These charts are derived from the original tables of organization and equipment (T/O&Es) for each type of unit listed on the division chart. (The exact T/O&E is listed on the upper right hand corner of each chart) T/O&Es changed during the war -- sometimes, several times -- but we have derived the charts from the T/O&Es that were in effect during the 100th Infantry Division's combat service.
Sometimes, local commanders adapted the organization of their units to address combat exigencies.
An example of this was the formation, in some Seventh Army infantry regiments, of a regimental "G&G," or "Guard and Guide" Platoon, designed to fulfill some of the tactical requirements ofmilitary police, such as traffic control and prisoner of war escort and security missions. It is therefore possible that certain details of these organizational charts may not conform to exactly how each unit was organized at every moment during the 100th's action in the ETO . . . but this is how they were supposed to look, according to Army standards. The ranks listed are the ranks that were authorized to fill each billet. Of course, combat losses and other realities often caused positions to be underfilled, that is, manned by a soldier of lesser rank than was authorized by T/O&E. Positions marked by "Jr. EM" could be filled by a Private or PFC, and in the non-infantry positions, such as mechanic or medic, could often be filled by a Technician 5th, 4th, or 3d Grade as well.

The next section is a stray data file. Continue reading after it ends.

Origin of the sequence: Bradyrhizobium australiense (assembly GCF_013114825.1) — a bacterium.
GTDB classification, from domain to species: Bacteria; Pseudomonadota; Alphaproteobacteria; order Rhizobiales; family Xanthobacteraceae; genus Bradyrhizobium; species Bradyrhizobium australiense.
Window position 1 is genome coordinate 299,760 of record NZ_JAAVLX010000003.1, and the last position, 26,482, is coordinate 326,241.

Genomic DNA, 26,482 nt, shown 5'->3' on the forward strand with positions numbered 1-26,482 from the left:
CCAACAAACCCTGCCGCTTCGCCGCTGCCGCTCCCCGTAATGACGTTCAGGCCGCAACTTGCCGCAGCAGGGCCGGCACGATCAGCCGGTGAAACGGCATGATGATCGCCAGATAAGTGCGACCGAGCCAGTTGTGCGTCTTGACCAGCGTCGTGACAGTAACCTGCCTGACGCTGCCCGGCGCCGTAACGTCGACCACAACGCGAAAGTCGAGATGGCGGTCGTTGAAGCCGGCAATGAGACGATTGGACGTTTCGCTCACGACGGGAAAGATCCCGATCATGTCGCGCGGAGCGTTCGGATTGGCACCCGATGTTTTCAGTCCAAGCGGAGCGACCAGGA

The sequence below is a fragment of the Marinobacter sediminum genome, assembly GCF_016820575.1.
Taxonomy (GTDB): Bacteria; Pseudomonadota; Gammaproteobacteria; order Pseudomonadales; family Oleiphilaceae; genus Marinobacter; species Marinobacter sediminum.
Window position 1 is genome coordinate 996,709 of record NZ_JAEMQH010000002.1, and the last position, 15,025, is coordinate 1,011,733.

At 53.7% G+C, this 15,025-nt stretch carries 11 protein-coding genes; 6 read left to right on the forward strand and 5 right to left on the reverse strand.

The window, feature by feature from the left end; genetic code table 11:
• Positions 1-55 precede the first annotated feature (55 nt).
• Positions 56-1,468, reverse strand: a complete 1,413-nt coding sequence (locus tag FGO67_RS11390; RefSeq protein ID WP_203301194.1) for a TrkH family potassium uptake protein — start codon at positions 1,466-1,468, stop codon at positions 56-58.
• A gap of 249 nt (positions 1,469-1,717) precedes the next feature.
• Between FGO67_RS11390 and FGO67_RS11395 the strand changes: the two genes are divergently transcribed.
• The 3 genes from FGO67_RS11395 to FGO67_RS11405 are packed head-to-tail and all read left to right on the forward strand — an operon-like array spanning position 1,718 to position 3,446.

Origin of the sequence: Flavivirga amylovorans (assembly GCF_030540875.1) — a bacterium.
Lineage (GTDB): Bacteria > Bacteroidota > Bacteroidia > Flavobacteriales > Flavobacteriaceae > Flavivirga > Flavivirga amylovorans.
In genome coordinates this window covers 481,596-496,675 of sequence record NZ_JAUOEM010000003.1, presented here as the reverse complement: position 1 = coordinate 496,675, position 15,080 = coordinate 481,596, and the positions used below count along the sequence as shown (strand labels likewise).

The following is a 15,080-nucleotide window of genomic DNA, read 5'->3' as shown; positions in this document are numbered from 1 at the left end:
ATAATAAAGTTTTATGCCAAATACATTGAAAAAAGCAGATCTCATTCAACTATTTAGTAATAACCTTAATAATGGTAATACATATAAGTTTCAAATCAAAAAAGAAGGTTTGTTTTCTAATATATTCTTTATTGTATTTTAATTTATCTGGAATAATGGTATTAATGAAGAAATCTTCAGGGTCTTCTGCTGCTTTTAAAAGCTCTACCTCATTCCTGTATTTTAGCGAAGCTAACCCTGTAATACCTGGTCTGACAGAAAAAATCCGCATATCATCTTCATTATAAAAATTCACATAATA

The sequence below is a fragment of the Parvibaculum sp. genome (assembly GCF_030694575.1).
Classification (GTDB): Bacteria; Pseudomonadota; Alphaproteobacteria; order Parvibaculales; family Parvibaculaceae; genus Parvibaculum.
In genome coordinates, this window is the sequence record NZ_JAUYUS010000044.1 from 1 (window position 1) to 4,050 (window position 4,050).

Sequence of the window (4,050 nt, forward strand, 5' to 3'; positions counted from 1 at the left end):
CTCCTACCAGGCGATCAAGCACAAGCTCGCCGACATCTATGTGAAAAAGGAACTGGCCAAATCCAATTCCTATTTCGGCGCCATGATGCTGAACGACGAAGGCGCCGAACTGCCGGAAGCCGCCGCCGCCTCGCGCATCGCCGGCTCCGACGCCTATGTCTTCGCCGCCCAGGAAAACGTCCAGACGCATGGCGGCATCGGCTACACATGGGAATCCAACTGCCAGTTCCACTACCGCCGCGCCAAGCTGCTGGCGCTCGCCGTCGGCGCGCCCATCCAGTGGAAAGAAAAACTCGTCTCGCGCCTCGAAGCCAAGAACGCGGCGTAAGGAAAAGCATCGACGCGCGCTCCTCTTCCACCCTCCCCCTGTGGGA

MODERN SOLDIERS TAKE NOTE: Although certain elements of these organizational structures may seem familiar (and they should), remember that many details of these organizations were MARKEDLY different from modern units. The regimental supply officer (S-4) for example, was assigned to the Regimental Service Company, even though he served on regimental staff with the other staff officers assigned to the regimental headquarters company. These charts have been painstakingly derived from the appropriate primary source documents; do not let modern convention lead you astray!